The new Democratic majority in the Virginia General Assembly wasted no time in passing numerous pieces of legislation that will change dramatically the landscape of Virginia labor and employment law and increase employer’s compliance burden and litigation dockets. Please join us for an informative and interactive discussion of these changes.
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As reported on the Hunton Andrews Kurth Business Immigration Insights blog, as employers throughout the United States increasingly move to remote work arrangements for employees, they are confronted with challenges in completing Form I-9. An employer must inspect an e employee’s original identity and employment authorization documents in the physical presence of the employee within 3 business days after employment begins.
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Employers nationwide are implementing work reductions, closures and furloughs in order to reduce costs during the COVID-19 economic slowdown in the United States.  When employees are put on reduced hours or furloughed, employers face changing legal obligations in multiple areas of labor and employment law.  Companies that employ nonimmigrant workers should not overlook the additional legal obligations they have toward these employees, especially those who are on visas that have prevailing wage requirements.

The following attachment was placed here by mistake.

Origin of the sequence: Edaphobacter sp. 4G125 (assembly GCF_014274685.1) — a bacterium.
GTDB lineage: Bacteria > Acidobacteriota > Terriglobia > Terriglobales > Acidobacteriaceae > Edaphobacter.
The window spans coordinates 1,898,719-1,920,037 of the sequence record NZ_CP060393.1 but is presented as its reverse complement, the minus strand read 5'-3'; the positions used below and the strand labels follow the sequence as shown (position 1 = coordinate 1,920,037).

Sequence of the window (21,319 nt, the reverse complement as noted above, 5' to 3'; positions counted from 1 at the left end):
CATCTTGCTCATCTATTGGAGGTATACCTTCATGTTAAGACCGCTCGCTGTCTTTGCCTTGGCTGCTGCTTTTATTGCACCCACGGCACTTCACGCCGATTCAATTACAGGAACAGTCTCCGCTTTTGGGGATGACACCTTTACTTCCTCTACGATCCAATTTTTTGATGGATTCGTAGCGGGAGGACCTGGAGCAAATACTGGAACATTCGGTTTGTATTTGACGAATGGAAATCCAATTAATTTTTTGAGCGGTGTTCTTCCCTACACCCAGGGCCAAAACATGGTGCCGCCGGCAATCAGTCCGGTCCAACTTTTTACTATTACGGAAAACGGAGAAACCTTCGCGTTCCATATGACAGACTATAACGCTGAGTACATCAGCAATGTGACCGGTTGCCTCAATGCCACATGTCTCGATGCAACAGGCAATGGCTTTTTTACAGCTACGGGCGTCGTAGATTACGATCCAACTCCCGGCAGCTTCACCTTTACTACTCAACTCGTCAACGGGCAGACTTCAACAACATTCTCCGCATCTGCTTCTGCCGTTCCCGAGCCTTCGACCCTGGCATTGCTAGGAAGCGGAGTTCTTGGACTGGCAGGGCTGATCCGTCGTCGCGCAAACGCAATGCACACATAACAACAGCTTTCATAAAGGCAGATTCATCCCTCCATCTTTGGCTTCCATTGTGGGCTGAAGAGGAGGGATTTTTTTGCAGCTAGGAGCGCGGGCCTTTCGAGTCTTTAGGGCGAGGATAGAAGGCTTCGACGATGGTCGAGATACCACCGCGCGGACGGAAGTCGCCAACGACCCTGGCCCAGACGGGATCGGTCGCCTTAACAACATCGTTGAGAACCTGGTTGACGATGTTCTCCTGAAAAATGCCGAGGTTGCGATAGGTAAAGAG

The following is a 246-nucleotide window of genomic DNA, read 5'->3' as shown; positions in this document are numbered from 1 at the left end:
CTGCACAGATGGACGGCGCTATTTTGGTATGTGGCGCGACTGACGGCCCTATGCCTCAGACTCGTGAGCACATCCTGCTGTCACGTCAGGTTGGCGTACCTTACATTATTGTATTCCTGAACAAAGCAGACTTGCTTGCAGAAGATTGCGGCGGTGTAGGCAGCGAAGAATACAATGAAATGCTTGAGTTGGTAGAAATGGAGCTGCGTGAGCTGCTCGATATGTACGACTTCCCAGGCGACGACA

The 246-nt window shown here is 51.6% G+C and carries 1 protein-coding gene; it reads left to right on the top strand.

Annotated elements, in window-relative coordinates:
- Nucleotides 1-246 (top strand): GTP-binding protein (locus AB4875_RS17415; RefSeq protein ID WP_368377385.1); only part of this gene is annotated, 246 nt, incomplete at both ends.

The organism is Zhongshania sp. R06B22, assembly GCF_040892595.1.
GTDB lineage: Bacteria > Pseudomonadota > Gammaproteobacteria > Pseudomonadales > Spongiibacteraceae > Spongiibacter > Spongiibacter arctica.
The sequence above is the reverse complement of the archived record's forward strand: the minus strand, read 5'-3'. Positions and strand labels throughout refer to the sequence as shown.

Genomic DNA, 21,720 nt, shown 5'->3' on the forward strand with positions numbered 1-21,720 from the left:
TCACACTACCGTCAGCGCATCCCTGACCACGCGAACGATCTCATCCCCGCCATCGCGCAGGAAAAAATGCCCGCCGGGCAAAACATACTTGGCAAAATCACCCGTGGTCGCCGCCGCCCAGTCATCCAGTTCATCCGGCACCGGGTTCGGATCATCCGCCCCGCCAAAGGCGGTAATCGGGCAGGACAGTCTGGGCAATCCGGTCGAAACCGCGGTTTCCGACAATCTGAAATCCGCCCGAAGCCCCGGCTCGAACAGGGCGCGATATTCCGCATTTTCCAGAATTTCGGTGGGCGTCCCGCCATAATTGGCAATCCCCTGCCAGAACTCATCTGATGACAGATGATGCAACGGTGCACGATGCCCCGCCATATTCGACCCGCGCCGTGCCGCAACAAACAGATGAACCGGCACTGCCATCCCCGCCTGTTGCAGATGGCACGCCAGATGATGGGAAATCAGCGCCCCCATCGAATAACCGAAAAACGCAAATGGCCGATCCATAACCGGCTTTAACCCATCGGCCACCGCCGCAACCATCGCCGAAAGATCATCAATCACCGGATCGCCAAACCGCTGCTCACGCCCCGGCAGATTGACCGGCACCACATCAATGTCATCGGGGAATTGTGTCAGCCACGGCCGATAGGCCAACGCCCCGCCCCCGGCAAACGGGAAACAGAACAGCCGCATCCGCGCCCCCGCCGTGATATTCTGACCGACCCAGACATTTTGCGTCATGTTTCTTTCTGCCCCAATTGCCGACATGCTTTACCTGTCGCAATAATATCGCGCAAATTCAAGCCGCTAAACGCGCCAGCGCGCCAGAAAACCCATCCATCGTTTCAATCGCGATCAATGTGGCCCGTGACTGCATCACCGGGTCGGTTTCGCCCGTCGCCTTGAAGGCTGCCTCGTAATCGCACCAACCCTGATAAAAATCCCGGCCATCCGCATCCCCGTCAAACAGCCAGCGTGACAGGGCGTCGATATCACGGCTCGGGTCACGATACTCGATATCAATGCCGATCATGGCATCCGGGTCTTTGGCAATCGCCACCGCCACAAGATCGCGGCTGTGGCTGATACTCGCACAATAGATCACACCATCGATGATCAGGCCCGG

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As reported on the Business Immigration Insights blog, employers, already dealing with a chaos of urgent-action items caused by COVID-19, must not overlook the stringent posting requirements under US Department of Labor (DOL) regulations for employees in H‑1B, H-1B1, and E-3 status, and for all employees, regardless of status, who are being sponsored for

Employers face many urgent issues in responding to the US outbreak of the novel coronavirus, COVID‑19.  Employers should remain aware that extraordinary workplace actions can have a special impact on foreign employees with work-authorized visas and can trigger additional employer obligations under US immigration law. 
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Congratulations to Los Angeles Labor & Employment partner Roland Juarez, who has been named one of Los Angeles Business Journal’s Top Minority Attorneys.  According to the LABJ, the recognition is awarded to attorneys who are “…particularly impactful and…maintain the highest professional and ethical standards.” Roland previously was recognized by the Los Angeles Business Journal as a Top Litigator & Trial Lawyer in 2019.
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Restrictive covenants and non-compete agreements are increasingly under attack, this time by the Federal Trade Commission (FTC). Companies rely on these restrictions to protect investment in intellectual property, technology and employees. On January 9, the FTC suggested that employee freedom of mobility trumps all of these legitimate business reasons companies use restrictive covenants and non-compete agreements.
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